Church of Ireland suspends communion in two kinds in response to the Coronavirus epidemic

Bread only for communicants at the Eucharist, say bishops

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The following advisory guidelines for the Church of Ireland’s response regarding the novel coronavirus (Covid–19) reflect previous advice provided by the Church as a response to pandemic flu.  The guidelines offer a general framework to parishes, subject to further approval or other advice that may be considered appropriate by the diocesan bishop.

1. Follow all public health guidance provided by state authorities – the Public Health Agency in Northern Ireland (www.publichealth.hscni.net) and the Health Protection Surveillance Centre in the Republic of Ireland (www.hpsc.ie).

2. Physical interaction during services, including the Sign of Peace, should be suspended.  Clergy may choose to give the congregation permission to carry out an alternative Sign of Peace that does not involve hand contact (e.g. a smile, nod or bow) if so wished.  Shaking hands on greeting and departure at religious services/gatherings should be suspended.  Observe good hand and general hygiene – thorough hand–washing with soap or sanitisers and disposal of tissues.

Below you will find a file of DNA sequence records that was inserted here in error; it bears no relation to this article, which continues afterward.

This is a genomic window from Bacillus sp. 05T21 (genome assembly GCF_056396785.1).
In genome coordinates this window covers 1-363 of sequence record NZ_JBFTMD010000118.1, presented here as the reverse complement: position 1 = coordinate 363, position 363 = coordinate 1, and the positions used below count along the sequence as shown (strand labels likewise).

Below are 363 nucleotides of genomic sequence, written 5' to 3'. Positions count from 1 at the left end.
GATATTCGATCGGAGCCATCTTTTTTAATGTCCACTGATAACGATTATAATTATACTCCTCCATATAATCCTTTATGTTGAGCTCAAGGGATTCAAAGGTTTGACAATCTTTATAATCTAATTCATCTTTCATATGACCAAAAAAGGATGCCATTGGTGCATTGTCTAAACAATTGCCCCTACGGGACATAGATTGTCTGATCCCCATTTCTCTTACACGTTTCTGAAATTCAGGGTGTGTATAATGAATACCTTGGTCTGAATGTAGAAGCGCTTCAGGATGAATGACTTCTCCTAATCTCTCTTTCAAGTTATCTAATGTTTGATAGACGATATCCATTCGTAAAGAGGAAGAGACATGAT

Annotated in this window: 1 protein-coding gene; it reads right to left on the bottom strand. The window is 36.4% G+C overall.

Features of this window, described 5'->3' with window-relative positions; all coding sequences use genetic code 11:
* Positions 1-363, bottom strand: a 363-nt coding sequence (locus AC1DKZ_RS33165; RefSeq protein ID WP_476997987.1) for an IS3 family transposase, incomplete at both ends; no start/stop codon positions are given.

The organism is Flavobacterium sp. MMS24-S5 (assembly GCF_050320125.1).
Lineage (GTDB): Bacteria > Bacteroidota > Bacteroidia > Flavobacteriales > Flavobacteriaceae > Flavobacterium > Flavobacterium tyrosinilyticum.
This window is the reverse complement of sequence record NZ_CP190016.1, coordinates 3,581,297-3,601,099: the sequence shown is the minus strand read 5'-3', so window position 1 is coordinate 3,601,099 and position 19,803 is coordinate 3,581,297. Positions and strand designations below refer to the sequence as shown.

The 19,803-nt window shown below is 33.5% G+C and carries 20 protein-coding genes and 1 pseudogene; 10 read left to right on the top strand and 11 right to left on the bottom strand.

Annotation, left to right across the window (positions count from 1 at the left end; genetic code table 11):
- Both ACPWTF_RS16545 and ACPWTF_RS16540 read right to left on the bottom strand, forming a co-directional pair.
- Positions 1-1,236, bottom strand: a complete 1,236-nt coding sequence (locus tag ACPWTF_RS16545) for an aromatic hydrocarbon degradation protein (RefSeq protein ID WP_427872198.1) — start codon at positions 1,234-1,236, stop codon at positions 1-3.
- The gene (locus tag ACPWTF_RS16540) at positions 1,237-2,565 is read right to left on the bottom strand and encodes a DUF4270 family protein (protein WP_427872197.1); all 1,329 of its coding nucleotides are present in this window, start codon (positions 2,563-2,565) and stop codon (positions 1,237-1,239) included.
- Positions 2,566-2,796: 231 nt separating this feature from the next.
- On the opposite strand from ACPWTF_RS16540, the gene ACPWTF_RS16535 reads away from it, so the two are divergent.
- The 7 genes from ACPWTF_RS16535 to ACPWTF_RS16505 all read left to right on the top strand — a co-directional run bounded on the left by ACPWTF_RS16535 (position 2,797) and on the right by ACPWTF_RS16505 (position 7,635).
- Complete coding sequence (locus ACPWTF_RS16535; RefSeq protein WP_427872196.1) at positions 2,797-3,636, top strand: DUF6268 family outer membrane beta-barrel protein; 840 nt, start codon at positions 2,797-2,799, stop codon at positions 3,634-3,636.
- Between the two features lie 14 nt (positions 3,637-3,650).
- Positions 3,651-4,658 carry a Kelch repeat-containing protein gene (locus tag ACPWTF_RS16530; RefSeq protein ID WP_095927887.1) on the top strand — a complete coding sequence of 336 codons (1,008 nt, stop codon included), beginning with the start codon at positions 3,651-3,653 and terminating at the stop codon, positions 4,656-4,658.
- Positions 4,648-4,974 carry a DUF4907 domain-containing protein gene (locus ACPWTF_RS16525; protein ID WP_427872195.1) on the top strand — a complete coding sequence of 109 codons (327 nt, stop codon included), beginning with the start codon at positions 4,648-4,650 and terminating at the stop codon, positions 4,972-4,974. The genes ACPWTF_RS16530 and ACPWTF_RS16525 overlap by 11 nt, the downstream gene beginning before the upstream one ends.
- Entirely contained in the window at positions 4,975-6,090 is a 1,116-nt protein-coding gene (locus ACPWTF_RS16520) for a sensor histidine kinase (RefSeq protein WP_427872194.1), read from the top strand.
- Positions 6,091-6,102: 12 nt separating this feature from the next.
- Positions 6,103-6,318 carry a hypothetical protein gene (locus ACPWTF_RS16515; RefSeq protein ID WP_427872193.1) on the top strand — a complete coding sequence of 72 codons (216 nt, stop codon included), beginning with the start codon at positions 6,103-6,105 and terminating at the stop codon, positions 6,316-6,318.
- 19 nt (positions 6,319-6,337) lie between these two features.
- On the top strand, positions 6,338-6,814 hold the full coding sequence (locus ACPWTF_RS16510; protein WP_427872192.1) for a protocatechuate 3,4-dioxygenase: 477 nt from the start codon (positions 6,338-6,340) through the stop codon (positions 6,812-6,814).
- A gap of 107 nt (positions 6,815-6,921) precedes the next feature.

3. Stay at home if you feel ill and display influenza–like symptoms.  The symptoms to be aware of in the case of the coronavirus include cough, shortness of breath, difficulty in breathing, and fever.  Do not come to church services until you feel well. 

4. The Church’s duty of care extends to members of the clergy.  If you have influenza–type symptoms, do not call the clergy for pastoral visitation.  Pastoral support for parishioners who are unable to attend church services should be provided by telephone or online (e.g. Skype).

5. Everyone administering Holy Communion should wash their hands or use alcohol–based hand gel before beginning.  Holy Communion should be administered only in one kind (bread) and placed into the hands only and not onto the tongue.  Only the celebrant should drink from the chalice.  Holy Communion is normally received in both kinds separately – bread and wine – but may be received in either kind, and those who are incapable of receiving the sacrament are to be assured that they are by faith partakers of the body and blood of Christ and of the benefits He conveys to us by them (Book of Common Prayer, p.440).  Intinction should be avoided.

Guidance for religious services has been provided by the Health Protection Surveillance Centre and is available at this link.

Any further guidance for either jurisdiction will be circulated as and when available.

Approved by the House of Bishops and the Honorary Secretaries of the General Synod